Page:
Author Archives: Julia V. Hendrickson

The New York Stories: An Interview with Ben Tanzer and Laura Szumowski

Artifice loves it when our friends get up to interesting projects, and we especially love projects that include non-traditional book tours, fantastic illustrations, and a weird, dark sense of humor. This post concludes a month of virtual book tours for The New York Stories, which is a collection by Ben Tanzer, illustrated by Laura Szumowski. The New York Stories was recently published by the Chicago Center for Literature & Photography (CCLaP) as a hand-bound, special edition (vellum illustration pages, faux-suede covers, and external Coptic stitching, oh my!), available now for $50.

The type for The New York Stories is creatively laid out in a condensed square format, with the text running like a magazine: two justified columns set close together. Szumowski’s illustrations leading into the stories are apt, tone-setting introductions to Tanzer’s acerbic, dark texts. Kids watch Mermaids and get into trouble, while adults ignore their problems at Thirsty’s bar. The New York Stories hits you with a never-ending series of gut-dropping moments; when you think that something awful might have happened but you try and hope for the best, Tanzer shows that it’s probably better to expect the worst. It’s a dark world where parents can’t be trusted with their friends’ children, and the children can’t be trusted with each other.

We hope you check out a few more of the interesting book tour stops (e.g. you can hear Ben reading a story over at Curbside Splendor, or listen to Ben and Laura chatting with Another Chicago Magazine). Here at Artifice, though, we give you a conversation about book production, comics, illustration challenges, the paranormal, and inanimate objects with personality.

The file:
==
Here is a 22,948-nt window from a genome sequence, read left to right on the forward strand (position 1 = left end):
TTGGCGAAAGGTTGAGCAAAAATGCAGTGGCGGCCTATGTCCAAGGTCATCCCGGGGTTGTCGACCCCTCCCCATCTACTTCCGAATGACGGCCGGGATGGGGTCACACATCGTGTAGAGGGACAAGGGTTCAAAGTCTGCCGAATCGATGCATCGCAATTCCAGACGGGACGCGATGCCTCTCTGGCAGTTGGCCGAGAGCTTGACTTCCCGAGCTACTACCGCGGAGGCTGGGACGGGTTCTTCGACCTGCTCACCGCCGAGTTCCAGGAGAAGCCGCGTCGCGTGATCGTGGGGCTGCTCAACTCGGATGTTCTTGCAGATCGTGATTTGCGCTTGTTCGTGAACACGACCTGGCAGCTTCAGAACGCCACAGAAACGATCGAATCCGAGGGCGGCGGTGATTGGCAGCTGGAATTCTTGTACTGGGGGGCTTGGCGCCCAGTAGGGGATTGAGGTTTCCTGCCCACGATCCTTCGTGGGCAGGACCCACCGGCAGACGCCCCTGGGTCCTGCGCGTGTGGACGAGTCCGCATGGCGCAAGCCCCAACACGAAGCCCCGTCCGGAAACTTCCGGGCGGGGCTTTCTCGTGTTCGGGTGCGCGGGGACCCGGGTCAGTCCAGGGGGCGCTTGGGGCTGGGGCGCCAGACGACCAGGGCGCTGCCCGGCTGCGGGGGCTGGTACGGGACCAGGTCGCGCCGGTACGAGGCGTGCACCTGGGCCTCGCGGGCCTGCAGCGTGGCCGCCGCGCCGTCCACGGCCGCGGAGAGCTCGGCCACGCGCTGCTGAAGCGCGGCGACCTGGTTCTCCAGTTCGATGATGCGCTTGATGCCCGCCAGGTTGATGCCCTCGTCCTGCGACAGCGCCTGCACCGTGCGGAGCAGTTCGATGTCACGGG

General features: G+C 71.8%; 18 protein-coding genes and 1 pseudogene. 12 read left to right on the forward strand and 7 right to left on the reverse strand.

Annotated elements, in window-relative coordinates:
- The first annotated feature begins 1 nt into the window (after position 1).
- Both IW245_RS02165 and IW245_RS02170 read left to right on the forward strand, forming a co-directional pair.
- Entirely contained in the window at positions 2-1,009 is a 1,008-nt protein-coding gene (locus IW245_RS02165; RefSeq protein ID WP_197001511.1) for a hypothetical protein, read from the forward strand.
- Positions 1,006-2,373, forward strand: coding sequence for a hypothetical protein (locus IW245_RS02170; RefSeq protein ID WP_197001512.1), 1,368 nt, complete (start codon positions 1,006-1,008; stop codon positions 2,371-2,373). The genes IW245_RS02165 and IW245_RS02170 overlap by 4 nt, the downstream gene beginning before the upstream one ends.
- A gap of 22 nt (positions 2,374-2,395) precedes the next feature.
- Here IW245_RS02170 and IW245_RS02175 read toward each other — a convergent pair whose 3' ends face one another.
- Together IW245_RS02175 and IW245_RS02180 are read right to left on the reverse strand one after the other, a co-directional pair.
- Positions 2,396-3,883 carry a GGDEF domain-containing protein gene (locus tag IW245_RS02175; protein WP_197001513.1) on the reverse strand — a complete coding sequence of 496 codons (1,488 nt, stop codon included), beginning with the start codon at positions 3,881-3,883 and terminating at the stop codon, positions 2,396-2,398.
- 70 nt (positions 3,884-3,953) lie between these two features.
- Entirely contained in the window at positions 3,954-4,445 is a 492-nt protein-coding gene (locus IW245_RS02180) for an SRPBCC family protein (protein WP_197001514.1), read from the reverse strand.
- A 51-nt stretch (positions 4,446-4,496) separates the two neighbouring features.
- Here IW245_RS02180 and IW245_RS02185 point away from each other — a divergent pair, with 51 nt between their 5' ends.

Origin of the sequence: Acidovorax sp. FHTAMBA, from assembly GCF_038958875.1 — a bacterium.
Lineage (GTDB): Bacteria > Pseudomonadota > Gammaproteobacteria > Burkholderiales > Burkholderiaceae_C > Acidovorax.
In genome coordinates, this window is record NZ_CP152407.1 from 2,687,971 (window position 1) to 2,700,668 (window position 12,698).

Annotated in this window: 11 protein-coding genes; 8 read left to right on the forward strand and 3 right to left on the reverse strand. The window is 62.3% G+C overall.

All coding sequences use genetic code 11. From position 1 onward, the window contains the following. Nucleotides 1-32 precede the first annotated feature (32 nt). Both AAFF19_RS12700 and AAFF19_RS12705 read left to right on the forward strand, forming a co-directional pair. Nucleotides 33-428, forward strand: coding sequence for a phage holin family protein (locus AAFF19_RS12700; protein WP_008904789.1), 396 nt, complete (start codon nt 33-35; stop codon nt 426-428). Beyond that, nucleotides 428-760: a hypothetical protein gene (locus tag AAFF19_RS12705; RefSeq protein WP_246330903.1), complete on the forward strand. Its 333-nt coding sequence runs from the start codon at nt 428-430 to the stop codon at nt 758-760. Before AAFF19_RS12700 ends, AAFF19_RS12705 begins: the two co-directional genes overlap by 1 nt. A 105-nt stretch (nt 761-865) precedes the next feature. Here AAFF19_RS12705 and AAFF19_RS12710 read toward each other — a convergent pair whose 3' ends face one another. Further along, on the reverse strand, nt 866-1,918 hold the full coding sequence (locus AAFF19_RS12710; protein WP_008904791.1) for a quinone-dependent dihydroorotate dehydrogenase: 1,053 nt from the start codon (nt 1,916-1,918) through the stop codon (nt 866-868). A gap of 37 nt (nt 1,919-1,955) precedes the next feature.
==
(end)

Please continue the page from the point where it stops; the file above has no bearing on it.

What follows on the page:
N.B. This interview is compiled from separate email correspondences, and was conducted between Chicago and London.

Artifice: Ben and Laura, can you describe the process of working with each other to develop the illustrations? How did you get in touch? How much contact did the two of you have before getting started?

Ben Tanzer: I would really like this answer to be so much cooler than it is. But, I sort of knew Laura personally from different readings and other events, had compulsively zipped around her website, though not in any stalkerish kind of way, really, and was a fan of her and her work and style. That said, it was CCLaPs idea to bring our work together and I think it was a terrific one. For me anyway. Laura may find herself increasingly dismayed by the whole thing and is merely keeping-up a happy face for our public appearances.

Laura Szumowski: I was originally approached by Jason Pettus, the publisher, about an illustration project he had in mind. He sent me one of Ben’s stories, The Babysitter, and I loved it.

Originally, Jason wanted me to do something along the lines of Jay Ryan, style wise, but when I talked with Ben, he mentioned Deer Hunter and First Blood as visual inspiration. My instincts from reading the stories agreed with Ben, so I did a few drawings to see what he thought. He said great, keep going– it was as simple as that. Not a whole lot of interaction, nothing too specific. He was comfortable with me taking artistic license, and I think was interested to see what I would draw from his writing.

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“Undoing the mindless bellowing.” (A.S. Byatt and Sjón)

Earlier this week I wandered over to Bloomsbury from Holburn, weaving the opposite way through the crowds of hunched and trenchcoated commuters who were finding their separate ways home. It was an intensely grey evening. Sometimes I think that each subsequent day in London without direct sunlight simply adds a darkening filter upon the last, making it increasingly harder to see every time I leave the house. The London Review Bookshop, one of my favorite bookstores in this city, was cozy, however—filled with people, the comfortable intimacy of millions of white cotton pages pressed closely together, and a warm tan light, one that can only come from the reflection of worn wooden floors.

That evening, Booker-prize winning English novelist A.S. Byatt read and spoke for a bit with Icelandic poet Sjón on the subject of mythology in their respective recent works; Byatt’s latest novel is Ragnarok: The End of the Gods, and an English translation of Sjón’s The Whispering Muse came out this month from Telegram Books. Not having read either of the works yet, I was there more for the conversation and the company. It was oddly inspiring. Byatt was calm and  self-possessed, with a thick mop of unruly white hair. She sat with her lips pursed and her hands in her lap, occasionally nodding and thoughtfully commenting on the conversation. Sjón was quite restrained, and sleekly professorial. He crossed his legs when making a point, when reading, knocking the unsteady table in front of him that held books and glasses of water, carefully placing both hands palm down on the surface of the table to steady it.